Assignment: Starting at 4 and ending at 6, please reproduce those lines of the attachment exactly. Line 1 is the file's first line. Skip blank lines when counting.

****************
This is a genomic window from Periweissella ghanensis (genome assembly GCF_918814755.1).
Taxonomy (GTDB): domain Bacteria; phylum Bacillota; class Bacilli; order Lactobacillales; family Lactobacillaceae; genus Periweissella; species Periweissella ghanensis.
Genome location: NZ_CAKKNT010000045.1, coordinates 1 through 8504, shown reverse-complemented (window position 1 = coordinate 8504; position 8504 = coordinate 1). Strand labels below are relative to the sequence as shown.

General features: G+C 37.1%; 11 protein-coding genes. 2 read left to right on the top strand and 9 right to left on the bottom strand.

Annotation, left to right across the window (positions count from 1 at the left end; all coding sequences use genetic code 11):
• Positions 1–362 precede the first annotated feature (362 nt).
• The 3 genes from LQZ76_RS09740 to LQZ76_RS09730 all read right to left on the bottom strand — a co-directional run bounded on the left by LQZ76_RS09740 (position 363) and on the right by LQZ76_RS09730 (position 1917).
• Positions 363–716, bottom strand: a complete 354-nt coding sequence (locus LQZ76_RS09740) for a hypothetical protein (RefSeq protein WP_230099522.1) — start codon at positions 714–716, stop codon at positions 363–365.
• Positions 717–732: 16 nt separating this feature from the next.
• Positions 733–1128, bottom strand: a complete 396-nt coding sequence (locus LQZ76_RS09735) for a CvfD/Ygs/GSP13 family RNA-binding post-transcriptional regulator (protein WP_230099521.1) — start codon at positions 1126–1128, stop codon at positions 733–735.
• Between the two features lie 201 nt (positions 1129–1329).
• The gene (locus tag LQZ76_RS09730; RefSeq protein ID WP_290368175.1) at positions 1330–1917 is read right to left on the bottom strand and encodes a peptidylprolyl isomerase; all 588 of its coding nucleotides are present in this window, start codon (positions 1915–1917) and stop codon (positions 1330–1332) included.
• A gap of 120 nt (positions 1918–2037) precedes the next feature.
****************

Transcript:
General features: G+C 37.1%; 11 protein-coding genes. 2 read left to right on the top strand and 9 right to left on the bottom strand.

Annotation, left to right across the window (positions count from 1 at the left end; all coding sequences use genetic code 11):
• Positions 1–362 precede the first annotated feature (362 nt).